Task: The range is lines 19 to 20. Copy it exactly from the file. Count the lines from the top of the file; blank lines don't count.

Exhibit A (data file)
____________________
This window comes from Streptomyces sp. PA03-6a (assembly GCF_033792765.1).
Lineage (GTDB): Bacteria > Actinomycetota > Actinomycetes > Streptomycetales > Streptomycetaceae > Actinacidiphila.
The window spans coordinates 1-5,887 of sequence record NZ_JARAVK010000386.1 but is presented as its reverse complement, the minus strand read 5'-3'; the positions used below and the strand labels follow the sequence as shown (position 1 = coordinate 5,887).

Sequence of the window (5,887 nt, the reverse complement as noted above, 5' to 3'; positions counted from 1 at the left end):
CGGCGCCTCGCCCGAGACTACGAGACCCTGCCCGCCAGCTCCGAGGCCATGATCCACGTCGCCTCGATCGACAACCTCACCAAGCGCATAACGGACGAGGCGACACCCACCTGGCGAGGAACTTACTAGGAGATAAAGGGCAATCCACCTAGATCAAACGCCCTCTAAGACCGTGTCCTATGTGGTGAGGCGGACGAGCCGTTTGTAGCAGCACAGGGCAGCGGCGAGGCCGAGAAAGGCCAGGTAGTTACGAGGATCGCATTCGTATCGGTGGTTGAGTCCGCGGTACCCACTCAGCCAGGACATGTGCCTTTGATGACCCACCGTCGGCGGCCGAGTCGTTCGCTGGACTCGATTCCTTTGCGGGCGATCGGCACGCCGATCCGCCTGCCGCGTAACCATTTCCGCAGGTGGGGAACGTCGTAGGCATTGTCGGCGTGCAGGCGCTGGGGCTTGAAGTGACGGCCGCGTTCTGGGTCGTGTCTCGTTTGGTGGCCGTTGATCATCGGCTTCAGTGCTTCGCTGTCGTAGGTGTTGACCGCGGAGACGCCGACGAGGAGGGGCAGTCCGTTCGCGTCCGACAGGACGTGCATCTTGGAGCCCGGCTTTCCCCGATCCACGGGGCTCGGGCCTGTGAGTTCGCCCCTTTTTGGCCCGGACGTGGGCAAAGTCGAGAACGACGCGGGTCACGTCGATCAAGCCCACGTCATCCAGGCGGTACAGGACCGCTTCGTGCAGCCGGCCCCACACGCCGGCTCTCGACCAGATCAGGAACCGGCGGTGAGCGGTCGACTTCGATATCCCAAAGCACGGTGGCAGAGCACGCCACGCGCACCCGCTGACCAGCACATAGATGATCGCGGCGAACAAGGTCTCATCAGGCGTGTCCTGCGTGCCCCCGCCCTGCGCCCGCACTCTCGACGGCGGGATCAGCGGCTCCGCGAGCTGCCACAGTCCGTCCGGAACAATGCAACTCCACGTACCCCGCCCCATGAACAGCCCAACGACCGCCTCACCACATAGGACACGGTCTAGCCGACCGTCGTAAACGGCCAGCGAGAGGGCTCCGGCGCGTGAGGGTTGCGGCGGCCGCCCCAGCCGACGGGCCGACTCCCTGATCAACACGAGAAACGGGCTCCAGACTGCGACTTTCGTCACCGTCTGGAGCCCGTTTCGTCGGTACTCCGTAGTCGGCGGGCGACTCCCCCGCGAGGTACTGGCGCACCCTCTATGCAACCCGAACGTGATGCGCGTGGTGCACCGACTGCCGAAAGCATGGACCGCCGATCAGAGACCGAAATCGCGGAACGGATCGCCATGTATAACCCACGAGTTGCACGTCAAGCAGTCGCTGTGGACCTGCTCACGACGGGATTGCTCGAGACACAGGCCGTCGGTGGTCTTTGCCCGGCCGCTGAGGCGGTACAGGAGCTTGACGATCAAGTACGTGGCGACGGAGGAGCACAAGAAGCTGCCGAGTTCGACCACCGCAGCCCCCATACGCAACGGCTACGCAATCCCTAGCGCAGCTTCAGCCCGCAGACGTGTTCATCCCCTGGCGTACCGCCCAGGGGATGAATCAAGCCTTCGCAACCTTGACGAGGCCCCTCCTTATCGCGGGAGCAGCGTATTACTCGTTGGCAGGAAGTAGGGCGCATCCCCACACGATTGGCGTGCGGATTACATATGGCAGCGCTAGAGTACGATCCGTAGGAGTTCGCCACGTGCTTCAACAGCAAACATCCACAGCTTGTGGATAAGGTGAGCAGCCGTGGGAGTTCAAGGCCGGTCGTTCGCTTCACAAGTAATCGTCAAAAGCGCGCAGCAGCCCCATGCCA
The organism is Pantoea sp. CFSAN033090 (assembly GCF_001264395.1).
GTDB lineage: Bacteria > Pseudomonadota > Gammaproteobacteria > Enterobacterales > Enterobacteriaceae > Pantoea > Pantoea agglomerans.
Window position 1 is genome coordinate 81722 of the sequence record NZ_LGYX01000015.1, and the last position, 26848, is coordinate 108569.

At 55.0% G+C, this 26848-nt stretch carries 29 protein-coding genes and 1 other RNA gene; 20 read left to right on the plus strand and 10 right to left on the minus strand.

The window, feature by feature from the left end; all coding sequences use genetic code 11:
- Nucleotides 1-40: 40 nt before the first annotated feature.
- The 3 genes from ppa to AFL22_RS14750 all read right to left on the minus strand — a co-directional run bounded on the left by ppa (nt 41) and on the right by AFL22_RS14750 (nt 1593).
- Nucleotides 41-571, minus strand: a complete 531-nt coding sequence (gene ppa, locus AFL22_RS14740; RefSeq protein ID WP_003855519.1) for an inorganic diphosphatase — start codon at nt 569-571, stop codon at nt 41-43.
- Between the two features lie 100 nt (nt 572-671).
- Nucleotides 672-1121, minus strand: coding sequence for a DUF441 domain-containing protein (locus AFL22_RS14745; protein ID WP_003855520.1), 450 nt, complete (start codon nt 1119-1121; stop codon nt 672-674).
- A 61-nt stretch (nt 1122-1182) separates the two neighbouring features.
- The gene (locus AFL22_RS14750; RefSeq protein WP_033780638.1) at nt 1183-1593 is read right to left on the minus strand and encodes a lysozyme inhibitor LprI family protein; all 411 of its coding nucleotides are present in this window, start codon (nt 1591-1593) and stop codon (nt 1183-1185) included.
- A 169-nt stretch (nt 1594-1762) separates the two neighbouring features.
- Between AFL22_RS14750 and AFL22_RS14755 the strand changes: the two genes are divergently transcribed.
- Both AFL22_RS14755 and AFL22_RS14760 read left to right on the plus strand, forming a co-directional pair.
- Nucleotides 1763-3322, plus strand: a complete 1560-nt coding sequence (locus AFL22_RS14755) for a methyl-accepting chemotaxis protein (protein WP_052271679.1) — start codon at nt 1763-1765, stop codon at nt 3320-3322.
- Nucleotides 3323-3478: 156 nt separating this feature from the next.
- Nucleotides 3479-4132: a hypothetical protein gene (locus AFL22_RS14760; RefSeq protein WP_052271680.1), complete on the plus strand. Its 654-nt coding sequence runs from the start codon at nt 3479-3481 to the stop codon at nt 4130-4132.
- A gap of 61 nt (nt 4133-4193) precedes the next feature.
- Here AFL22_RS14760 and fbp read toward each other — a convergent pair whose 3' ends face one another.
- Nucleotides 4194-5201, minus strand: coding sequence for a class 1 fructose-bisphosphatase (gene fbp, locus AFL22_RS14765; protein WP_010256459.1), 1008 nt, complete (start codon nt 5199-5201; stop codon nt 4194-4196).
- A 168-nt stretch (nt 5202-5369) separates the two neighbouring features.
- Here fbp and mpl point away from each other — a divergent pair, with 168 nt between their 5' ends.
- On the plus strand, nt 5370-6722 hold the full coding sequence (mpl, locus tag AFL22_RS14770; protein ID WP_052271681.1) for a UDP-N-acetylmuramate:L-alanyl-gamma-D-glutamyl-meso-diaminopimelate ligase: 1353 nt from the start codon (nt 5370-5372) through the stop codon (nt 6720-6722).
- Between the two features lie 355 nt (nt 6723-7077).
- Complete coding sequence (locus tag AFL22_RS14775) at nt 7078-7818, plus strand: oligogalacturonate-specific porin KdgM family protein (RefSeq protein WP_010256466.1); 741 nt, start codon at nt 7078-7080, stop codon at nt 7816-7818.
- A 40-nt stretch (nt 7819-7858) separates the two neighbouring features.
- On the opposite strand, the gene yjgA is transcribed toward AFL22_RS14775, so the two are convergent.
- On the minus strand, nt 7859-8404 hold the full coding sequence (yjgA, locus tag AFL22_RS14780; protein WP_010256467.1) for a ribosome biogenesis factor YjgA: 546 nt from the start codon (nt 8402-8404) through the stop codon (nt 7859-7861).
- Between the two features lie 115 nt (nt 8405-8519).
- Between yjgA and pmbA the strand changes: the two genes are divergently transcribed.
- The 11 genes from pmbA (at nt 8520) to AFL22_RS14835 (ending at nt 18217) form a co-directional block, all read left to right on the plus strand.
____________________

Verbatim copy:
- Between AFL22_RS14750 and AFL22_RS14755 the strand changes: the two genes are divergently transcribed.
- Both AFL22_RS14755 and AFL22_RS14760 read left to right on the plus strand, forming a co-directional pair.